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Queen and Charles pictured on Windsor walk ahead of prince’s Easter message

The Queen and Prince of Wales were pictured on a walk at Frogmore House in Windsor in March.

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The Queen and Prince of Wales in the gardens of Frogmore House in Windsor (Chris Jackson/PA)

The Queen and Prince of Wales in the gardens of Frogmore House in Windsor (Chris Jackson/PA)

The Queen and Prince of Wales in the gardens of Frogmore House in Windsor (Chris Jackson/PA)

The Prince of Wales and the Queen have been pictured together enjoying a walk in Windsor ahead of Easter.

The monarch and her eldest son strolled alongside the daffodils in the garden of Frogmore House, a royal residence around half a mile south of Windsor Castle, where the Queen has been spending lockdown.

The photos were taken on March 23, a week after the Duke of Edinburgh returned to the castle from spending a month in hospital, but only released on Good Friday.

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The Queen and her eldest son smiled as they walked around the grounds of Frogmore House (Chris Jackson/PA)

The Queen and her eldest son smiled as they walked around the grounds of Frogmore House (Chris Jackson/PA)

PA

The Queen and her eldest son smiled as they walked around the grounds of Frogmore House (Chris Jackson/PA)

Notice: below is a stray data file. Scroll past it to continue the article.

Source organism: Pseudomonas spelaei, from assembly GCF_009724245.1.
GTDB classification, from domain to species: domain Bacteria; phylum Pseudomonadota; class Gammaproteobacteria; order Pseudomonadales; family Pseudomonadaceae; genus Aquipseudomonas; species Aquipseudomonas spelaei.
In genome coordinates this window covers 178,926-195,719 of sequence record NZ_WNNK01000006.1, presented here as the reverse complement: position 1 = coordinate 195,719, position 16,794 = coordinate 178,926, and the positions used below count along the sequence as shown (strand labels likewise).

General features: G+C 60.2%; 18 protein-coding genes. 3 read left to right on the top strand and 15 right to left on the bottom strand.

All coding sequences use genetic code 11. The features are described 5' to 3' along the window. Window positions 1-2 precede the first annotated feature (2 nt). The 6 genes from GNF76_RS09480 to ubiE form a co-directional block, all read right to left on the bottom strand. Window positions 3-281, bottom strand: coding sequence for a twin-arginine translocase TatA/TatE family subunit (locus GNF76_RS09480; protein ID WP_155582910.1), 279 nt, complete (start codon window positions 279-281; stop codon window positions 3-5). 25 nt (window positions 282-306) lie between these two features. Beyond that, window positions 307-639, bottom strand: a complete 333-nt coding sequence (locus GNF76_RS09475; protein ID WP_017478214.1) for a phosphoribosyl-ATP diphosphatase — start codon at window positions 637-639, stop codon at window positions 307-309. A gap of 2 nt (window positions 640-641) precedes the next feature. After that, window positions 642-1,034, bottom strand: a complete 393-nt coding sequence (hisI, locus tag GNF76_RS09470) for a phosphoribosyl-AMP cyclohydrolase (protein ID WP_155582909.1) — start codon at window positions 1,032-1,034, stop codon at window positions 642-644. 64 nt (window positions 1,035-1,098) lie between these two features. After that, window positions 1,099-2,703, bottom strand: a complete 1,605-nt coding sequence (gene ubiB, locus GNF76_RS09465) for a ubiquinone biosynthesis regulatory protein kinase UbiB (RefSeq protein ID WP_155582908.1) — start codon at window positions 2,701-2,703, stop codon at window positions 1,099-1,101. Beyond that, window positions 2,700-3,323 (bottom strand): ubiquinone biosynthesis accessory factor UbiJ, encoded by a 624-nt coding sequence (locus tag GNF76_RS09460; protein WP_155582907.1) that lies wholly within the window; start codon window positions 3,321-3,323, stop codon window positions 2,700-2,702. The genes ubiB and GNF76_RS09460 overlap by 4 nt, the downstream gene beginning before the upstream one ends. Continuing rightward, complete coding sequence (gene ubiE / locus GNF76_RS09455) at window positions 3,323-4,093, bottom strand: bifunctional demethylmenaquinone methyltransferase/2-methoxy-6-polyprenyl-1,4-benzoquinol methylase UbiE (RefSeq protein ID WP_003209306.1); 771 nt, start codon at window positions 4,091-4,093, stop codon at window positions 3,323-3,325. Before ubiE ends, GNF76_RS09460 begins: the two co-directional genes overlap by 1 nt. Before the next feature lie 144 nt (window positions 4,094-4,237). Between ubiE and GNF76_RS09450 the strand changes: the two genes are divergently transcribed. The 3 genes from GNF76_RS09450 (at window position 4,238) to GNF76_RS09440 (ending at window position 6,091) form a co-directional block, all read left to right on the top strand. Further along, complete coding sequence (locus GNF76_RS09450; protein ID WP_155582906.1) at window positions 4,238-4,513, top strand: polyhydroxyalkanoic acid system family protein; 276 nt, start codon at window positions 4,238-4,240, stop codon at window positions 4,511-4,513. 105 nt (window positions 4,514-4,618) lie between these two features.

The pair appeared in good spirits and were pictured smiling and laughing as they crossed a small bridge over a stream in the gardens.

Meanwhile, Charles has recorded verse by acclaimed poet and Catholic priest Gerard Manley Hopkins to show support for Christians at Easter, Clarence House said.

Charles has narrated the Hopkins poem God’s Grandeur which will be played during a virtual service on Sunday morning at Stonyhurst College, a Catholic boarding school in Lancashire where the Victorian cleric taught.

Clarence House said: “The Prince of Wales has recorded the Gerard Manley Hopkins Poem, God’s Grandeur, to show support for Christians around the world at Easter.

“Easter is the most important festival of the Christian Church, celebrating the resurrection of Jesus Christ on the third day after his crucifixion, and Hopkins’s poem captures the hope and joy associated with that season.”

The poem begins with the lines: “The world is charged with the grandeur of God.

“It will flame out, like shining from shook foil; It gathers to a greatness, like the ooze of oil Crushed.”

Hopkins was one of the most influential poets of the Victorian era who converted to Catholicism, but gave up writing poetry after deciding to train to become a priest.

Some years later, he took up his pen again when inspired to write a long poem in memory of five nuns who died in a shipwreck.

His poems were not published in full until 1918, almost 30 years after his death, and Hopkins’ use of language, new rhythmic effects and unusual word combinations were a huge influence on major literary figures like WH Auden and Dylan Thomas.

PA


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